I have been calling my 3D response function a “surface”—which is linguistically feckless at best. Of course, I have some company, the immortal Box, Hunter, and Hunter call the experiment design a response surface method. So note carefully, the response function is not a surface, it completely fills a volume.
Naturally, this is hard to visualize. The contour plots are slices through the response space, but I really have a hard time inferring what my coffee quality function is telling me. Better visualization to the rescue.
First, put the contour plots together into slices, using just the shaded parts and not the lines. Note that these cuts run through the center of the design point, and not the stationary point.
This is still quite difficult to interpret. The blue and green corners of the areas are clearly to be avoided, while the red-tinted areas near the top are to be embraced. Red, in all these plots, is a higher value of q than blue. The weird little balls are the points on the steepest ascent experiment path. Their radius corresponds to their predicted q values. Tufte, of course, would have a fit; clearly the volume should be proportional to the indicated variable.
Those planar cuts are nice to look at, but we can do even better. Add “isosurfaces”—these are surfaces that lie on constant values of q. In two dimensions a topo map shows lines of constant elevation. For 3D data, the lines become surfaces. In the following figure I’ve kept the horizontal cut, and added isosurfaces. The big black line shows the steepest ascent.
This is getting useful. To make a good cup of coffee, you want to be somewhere in the red cup on the upper-left-front corner. The zone is not enormous. To more clearly visualize this, here is the same concept from a few different angles.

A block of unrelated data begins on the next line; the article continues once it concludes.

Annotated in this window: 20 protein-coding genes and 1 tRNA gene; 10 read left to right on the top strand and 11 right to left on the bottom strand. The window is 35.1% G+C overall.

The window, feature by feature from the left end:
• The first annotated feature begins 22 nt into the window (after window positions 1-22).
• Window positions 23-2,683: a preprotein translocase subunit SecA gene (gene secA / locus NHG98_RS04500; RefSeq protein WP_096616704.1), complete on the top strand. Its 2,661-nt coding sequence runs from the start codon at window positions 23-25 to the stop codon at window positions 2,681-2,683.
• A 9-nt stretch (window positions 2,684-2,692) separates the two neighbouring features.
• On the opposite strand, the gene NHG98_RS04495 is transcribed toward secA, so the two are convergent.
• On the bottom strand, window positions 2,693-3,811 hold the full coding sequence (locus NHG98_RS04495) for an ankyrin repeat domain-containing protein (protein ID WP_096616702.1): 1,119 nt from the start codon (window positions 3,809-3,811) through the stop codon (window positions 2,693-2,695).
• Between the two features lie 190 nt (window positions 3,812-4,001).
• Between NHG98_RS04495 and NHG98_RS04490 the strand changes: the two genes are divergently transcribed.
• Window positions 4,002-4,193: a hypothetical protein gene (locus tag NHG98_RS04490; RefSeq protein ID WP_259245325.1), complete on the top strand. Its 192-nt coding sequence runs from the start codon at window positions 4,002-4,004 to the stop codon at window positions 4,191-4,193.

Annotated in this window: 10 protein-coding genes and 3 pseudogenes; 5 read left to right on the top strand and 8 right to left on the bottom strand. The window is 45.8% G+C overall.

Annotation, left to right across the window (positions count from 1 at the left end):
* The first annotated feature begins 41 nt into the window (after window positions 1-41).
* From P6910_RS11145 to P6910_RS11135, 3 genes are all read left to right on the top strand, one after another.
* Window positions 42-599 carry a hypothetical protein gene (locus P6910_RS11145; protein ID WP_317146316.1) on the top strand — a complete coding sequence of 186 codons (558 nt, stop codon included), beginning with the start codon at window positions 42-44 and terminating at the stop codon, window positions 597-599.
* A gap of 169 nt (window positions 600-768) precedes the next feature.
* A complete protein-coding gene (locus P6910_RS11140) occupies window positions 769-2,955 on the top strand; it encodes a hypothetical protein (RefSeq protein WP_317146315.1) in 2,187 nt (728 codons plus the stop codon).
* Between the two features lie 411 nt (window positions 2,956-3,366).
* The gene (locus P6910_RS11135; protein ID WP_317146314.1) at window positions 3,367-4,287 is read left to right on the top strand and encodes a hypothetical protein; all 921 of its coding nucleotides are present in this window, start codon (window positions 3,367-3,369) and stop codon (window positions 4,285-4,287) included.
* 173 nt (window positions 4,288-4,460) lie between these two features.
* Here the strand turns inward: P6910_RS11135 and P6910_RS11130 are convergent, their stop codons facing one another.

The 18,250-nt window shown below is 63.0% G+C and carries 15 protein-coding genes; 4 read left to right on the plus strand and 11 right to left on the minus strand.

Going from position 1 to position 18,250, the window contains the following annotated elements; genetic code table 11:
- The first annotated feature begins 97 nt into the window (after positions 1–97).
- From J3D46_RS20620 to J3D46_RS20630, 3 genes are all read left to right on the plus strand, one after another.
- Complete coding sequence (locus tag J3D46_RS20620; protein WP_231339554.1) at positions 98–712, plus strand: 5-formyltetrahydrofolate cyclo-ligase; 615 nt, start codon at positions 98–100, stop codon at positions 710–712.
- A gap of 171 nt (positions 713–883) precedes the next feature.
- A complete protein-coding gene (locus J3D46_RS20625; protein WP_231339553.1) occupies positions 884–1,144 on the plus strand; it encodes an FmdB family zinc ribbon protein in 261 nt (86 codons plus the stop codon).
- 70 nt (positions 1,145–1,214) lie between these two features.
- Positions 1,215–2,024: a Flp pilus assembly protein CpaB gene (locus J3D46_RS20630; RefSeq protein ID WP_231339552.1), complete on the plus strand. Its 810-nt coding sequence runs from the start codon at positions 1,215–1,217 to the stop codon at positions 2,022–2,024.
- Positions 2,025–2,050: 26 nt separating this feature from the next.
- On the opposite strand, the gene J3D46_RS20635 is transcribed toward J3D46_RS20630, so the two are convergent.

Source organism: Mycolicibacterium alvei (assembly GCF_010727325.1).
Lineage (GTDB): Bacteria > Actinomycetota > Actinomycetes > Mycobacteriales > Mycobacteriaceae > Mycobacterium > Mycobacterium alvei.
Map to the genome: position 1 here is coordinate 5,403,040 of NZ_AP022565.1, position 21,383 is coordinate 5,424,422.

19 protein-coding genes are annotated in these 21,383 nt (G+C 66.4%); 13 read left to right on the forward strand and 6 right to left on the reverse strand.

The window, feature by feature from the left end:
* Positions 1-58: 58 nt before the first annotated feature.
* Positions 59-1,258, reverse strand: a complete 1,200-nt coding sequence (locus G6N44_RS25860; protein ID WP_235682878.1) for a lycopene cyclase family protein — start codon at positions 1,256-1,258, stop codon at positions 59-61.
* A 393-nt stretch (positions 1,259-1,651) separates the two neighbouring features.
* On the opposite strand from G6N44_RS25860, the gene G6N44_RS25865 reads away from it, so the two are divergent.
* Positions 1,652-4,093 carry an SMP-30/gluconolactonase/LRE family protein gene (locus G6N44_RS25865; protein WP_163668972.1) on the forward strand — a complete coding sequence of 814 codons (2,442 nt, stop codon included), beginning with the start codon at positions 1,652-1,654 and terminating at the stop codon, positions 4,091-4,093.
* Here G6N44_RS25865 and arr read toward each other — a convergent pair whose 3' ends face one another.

So, here we are, and I still don’t have a good idea what the response function looks like outside the design space. Clearly there is a region in the middle which is relatively high quality, and it appears that higher C/W ratios are favored.
Finally, to get a solid sense of the response function I thought it would be helpful to zoom out. The next graph shows the response function in extrapolated over a much wider range.
The little box in the middle is the design space. In this case there are four isosurfaces drawn, for q=1,2,3,4. With this visualization you can clearly see the shapes represented by the response function. I’m sure that the function is a poor representation of truth in the regions far from the design space. Nevertheless, this diagram is more helpful to me than any other, as I can see there is clearly a cup-shaped region in which my coffee should be really awesome. The region is surprisingly narrow over C/W ratio, time, and temperature. A poor-man’s sensitivity analysis.
All the previous analysis has been on the response surfaces for the RSO data set only, that is, I left out the original data from the screening experiment. If I include the alternate data the fit remains qualitatively similar in that there is a tasty region in the upper left hand part of the original design space. However, the rest seems very different. There is now a saddle point, and more of the design space is better than before. Now, too, the steepest ascent path points toward increasing C/W ratio and decreasing temperature. Unlike the previous fit, though, there is substantial decrease in time inferred. Furthermore, this surface admits quality values in excess of 5. The upper isosurface is q = 5.
On the off chance you’re wondering how I made these really cool plots…
Analysis of the experiment and fitting of the response model to the data was accomplished in the wonderful language R. I couldn’t find any way to do cut-planes in R, and in any case am not terribly good with it. So I used Python(x,y) with the Enthought Tool Suite, in particular the mlab and Mayavi interfaces. Many, many thanks to the good people of the Pythonic world, and especially Enthought, for the quality product they have created. Who needs Matlab anyway?
My source code is available upon request.